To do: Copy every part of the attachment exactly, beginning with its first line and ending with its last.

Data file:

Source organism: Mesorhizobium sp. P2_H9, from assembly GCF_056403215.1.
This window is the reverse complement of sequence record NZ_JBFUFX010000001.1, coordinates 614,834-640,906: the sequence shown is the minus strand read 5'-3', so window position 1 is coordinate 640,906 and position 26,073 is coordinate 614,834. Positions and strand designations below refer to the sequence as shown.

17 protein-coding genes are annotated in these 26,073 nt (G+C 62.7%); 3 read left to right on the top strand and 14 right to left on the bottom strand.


Source organism: Mesorhizobium sp. P2_H9, from assembly GCF_056403215.1.
This window is the reverse complement of sequence record NZ_JBFUFX010000001.1, coordinates 614,834-640,906: the sequence shown is the minus strand read 5'-3', so window position 1 is coordinate 640,906 and position 26,073 is coordinate 614,834. Positions and strand designations below refer to the sequence as shown.

17 protein-coding genes are annotated in these 26,073 nt (G+C 62.7%); 3 read left to right on the top strand and 14 right to left on the bottom strand.